|Name: Smooth Alder
Name: Alnus serrulata
Names: Hazel alder, smooth alder
Used: bark, leaves
Astringent, bitter, emetic,
Fresh alder bark will cause vomiting, so use dried bark except for emetic purposes.
A decoction of the bark makes a good gargle for sore throat and pharyngitis. The powdered bark and the leaves have been used as an internal astringent and tonic, and the bark also as an internal and external
haemostatic against hemorrhage. Boiling the inner bark in vinegar produces a useful external wash for lice and for skin problems such as scabies and scabs. It can be used to clean your teeth.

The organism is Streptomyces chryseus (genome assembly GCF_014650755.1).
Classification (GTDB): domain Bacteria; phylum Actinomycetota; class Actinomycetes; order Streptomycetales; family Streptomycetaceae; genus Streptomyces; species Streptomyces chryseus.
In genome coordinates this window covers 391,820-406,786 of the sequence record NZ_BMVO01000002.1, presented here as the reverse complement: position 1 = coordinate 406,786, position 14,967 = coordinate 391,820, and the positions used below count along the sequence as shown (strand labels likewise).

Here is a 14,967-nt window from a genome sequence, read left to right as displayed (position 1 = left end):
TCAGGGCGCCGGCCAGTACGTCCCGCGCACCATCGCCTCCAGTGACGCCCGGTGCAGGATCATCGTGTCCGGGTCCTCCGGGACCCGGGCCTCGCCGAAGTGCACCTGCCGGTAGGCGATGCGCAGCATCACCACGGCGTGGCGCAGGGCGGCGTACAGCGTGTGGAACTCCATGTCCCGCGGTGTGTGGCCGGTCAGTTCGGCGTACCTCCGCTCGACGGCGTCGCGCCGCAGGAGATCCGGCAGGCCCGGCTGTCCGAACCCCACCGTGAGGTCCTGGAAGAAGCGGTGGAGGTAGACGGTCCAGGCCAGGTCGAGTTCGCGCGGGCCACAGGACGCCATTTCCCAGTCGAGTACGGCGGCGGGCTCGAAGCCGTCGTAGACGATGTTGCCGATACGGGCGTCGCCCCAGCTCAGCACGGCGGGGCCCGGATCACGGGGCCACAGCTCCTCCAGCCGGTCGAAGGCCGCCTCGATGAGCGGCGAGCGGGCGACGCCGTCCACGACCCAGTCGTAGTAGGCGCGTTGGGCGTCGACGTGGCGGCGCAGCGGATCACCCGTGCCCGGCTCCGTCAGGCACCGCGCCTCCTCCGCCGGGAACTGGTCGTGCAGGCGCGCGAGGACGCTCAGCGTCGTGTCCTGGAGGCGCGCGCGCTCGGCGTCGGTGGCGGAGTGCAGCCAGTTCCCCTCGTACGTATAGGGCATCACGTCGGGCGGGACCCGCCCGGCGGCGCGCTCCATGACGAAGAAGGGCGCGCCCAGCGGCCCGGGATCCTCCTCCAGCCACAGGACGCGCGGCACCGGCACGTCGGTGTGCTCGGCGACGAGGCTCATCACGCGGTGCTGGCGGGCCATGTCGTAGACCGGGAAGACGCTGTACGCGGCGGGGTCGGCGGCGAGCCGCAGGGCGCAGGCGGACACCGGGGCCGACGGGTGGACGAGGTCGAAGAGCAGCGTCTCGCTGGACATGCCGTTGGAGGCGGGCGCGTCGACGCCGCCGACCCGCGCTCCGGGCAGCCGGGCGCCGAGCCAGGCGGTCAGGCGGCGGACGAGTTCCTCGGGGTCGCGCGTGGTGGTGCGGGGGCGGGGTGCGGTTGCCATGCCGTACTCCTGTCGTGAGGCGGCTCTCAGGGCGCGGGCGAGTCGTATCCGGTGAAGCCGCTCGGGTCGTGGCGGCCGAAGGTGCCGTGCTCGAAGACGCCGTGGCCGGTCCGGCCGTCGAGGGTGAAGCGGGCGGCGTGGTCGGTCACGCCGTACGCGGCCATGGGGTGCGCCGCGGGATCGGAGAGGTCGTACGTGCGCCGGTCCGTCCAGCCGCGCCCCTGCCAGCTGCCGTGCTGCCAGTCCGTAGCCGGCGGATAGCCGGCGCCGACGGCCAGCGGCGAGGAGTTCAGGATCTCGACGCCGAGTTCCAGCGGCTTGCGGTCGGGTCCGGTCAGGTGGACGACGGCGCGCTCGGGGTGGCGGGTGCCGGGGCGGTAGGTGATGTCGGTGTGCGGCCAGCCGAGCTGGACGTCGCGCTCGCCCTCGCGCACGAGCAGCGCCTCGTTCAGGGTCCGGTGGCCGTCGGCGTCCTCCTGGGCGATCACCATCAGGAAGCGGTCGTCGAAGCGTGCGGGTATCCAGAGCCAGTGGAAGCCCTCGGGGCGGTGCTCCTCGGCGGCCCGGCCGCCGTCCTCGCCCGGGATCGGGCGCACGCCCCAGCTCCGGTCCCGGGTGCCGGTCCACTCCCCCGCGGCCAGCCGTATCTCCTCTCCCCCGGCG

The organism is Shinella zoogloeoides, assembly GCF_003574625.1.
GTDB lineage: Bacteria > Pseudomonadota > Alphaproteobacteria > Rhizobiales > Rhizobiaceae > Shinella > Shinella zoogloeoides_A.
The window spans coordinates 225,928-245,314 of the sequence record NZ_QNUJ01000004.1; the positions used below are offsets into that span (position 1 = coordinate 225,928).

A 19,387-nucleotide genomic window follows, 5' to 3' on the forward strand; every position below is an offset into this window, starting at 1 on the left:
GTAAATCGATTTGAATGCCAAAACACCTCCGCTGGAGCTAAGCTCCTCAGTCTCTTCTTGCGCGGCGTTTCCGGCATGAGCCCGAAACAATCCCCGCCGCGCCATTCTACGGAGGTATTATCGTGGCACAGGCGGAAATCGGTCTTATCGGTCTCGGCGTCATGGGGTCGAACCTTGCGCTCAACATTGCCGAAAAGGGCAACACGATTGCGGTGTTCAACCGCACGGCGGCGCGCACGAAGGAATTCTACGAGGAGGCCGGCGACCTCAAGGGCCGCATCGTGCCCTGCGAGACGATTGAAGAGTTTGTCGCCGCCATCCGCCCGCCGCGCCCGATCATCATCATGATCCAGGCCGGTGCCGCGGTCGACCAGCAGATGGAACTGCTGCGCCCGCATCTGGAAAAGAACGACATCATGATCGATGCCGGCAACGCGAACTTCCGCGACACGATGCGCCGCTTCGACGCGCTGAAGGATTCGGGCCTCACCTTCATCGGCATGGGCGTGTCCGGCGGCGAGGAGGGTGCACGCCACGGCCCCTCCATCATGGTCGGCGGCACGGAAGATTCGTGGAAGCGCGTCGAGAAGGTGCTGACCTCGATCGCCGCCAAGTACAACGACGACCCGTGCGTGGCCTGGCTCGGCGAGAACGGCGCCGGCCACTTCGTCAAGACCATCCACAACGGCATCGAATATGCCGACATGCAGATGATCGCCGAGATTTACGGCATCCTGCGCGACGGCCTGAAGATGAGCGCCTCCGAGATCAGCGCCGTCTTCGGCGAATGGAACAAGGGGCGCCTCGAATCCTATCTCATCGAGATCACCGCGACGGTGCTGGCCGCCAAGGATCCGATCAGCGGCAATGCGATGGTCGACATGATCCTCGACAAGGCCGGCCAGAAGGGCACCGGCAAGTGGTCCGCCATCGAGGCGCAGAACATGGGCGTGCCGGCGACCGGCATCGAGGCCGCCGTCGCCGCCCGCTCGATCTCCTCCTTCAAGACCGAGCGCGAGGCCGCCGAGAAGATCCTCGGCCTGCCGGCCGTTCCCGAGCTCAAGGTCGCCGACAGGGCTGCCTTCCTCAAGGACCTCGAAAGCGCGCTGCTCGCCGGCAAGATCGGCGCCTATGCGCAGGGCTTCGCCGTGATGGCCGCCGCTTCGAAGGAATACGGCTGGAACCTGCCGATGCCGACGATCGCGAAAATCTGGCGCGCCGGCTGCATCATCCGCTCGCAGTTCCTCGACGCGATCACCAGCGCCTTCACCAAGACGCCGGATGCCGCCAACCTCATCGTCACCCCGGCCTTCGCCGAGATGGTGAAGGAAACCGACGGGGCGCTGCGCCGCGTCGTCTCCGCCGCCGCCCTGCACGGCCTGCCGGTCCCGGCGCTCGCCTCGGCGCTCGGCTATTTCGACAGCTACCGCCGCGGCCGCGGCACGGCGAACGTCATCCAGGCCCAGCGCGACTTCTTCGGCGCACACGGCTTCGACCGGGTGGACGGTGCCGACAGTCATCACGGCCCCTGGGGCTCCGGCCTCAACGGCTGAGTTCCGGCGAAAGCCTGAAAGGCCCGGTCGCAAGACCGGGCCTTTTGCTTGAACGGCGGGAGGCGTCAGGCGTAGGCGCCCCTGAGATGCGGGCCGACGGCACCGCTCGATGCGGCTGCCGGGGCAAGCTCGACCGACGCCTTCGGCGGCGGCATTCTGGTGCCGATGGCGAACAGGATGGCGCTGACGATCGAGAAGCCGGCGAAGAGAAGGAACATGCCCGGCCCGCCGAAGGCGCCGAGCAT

Smooth alder is a shrub or tree with blackish bark that is lightly speckled with small, grayish to orange lenticels. Its leaves are elliptic to obovate, finely serrate and usually fine-haired underneath. It can be found from Nova Scotia to Oklahoma, Florida, and Louisiana.
Decoction: Boil I tsp. bark or leaves in I cup water. For internal use, take 1 to 2 cups a day, in mouthful doses.
Tincture: A dose is from 1/2 to 1 tsp.
Powder: A dose is from 8 to 12 grains.
No information is available.
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